Wednesday, July 25, 2012

to pasta, with love

I have always defined living well as a kind of European sensibility-- fresh bread daily, runny cheese, scarves. Whenever I see women wearing blousy shirts and chunky silver rings, I dream about growing into one of those effortlessly chic women who decides to eat dinner and then there is delicious pasta on the table made up of strange pantry delights (uh, basically just my friend Alex). 

Breadcrumbs in pasta. There's the answer. I have long read recipes that call for breadcrumbs and I have always been like, why do that when you can add cheese? Because it's delicious and cheap, that's why. I made this pasta, then I googled the ingredients to see if I could have done one better (is that nuts? do other people do that?) and learned that Zuni Cafe in SF has basically the same pasta but with fennel seeds, too. Validation! Also, I want to go to the Zuni Cafe, or at least cook beautiful honest Berkeley-food without knowing it. I'm getting there. 


+ a few anchovies (the other secret to effortless elegance, according to Nigel Slater, anyway, is anchovies. Anchovies for all!)
+ a few cloves of garlic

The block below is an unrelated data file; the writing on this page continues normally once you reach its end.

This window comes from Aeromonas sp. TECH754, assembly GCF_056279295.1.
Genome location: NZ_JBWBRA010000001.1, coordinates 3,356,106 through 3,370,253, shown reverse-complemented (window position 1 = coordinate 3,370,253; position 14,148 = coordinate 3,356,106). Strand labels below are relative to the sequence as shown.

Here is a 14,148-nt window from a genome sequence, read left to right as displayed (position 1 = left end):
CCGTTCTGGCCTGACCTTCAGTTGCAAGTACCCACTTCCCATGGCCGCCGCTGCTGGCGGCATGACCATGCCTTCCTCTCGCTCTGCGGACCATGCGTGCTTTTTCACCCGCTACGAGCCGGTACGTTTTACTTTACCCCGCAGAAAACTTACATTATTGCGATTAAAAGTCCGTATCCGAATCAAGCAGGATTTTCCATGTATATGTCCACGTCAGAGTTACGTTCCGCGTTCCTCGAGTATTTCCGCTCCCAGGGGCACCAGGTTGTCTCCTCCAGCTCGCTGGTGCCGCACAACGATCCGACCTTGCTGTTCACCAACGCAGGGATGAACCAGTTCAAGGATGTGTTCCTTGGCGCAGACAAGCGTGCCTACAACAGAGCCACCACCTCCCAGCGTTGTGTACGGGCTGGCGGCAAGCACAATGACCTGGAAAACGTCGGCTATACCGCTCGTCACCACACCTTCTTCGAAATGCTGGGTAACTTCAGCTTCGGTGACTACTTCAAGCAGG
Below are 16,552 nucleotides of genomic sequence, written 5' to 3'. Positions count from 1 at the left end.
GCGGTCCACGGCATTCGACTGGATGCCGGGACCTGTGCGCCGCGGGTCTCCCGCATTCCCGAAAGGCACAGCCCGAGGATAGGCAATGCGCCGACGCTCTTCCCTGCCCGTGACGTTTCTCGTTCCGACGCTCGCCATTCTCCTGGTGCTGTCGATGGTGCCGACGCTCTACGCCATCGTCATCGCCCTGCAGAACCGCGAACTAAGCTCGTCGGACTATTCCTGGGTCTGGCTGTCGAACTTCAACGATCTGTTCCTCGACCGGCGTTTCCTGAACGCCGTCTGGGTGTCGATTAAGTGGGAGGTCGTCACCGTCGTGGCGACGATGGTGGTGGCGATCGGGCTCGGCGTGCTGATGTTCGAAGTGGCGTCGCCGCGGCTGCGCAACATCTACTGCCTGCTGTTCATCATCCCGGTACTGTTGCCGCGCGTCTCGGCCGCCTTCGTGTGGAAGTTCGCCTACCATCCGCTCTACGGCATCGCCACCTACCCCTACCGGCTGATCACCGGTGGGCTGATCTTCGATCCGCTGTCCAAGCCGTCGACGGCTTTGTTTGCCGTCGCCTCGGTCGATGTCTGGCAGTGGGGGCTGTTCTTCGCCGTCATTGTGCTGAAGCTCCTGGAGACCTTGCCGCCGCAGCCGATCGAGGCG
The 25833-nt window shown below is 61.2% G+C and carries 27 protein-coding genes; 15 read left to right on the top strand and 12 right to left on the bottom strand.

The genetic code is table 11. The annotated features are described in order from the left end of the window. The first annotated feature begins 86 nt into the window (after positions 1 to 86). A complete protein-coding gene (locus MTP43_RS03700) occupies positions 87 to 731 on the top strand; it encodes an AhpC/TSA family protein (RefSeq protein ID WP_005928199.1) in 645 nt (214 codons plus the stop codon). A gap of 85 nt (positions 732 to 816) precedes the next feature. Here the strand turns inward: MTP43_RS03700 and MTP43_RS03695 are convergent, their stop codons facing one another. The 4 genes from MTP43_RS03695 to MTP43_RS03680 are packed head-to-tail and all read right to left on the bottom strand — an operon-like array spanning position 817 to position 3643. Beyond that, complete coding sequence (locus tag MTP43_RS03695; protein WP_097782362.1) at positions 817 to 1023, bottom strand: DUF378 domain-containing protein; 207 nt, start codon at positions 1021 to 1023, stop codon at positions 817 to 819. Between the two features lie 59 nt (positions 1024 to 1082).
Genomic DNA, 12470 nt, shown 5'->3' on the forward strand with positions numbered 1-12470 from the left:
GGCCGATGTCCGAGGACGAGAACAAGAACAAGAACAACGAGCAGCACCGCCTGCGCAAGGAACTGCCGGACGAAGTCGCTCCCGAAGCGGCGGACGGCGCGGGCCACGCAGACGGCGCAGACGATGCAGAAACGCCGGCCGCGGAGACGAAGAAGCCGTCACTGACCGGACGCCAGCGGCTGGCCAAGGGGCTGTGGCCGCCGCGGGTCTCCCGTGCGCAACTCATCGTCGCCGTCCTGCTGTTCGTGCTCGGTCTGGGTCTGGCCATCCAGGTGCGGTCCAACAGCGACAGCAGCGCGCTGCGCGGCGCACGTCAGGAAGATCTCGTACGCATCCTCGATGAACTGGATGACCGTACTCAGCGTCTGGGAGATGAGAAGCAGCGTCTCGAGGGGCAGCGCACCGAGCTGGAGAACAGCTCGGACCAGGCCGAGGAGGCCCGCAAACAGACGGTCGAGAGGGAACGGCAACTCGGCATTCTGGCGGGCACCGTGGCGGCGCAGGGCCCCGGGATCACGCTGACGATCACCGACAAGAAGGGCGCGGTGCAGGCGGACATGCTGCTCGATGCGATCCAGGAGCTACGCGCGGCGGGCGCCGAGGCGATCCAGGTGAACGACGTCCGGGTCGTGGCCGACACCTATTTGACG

+ capers (a tablespoon? two?)
+chile pepper flakes (a few shakes? to taste?)
+ olive oil. A lot of it.
+ a head of broccoli or cauliflower
+ half a pound of pasta
+ 1/2 - 2/3 cup breadcrumbs

-- Boil your pasta water and then add the pasta. Let it cook al dente and drain. Duh.
-- Meanwhile, lay your breadcrumbs on a baking sheet and toast at 425 for about 10 minutes, checking FREQUENTLY. 
-- Meanwhile, heat the olive oil. Smoosh in the anchovies until they make a paste and add the hot pepper flakes. If you need more oil, add more. 
-- Now add the broccoli and saute. Don't be afraid to walk away and let it get a little scorchy-- that's the good stuff. Add the capers towards the end, in enough oil so that they get crispy crunchy.
-- OK! Pasta into the sauce. Did you forget about the breadcrumbs in the oven? Don't! When you're ready to serve, sprinkle them on top. And there you have it. With a cold beer in your stickyhot-but-seriously-I-love-my-eat-in-kitchen? Maybe more Brooklyn than Paris, but not bad, at all.

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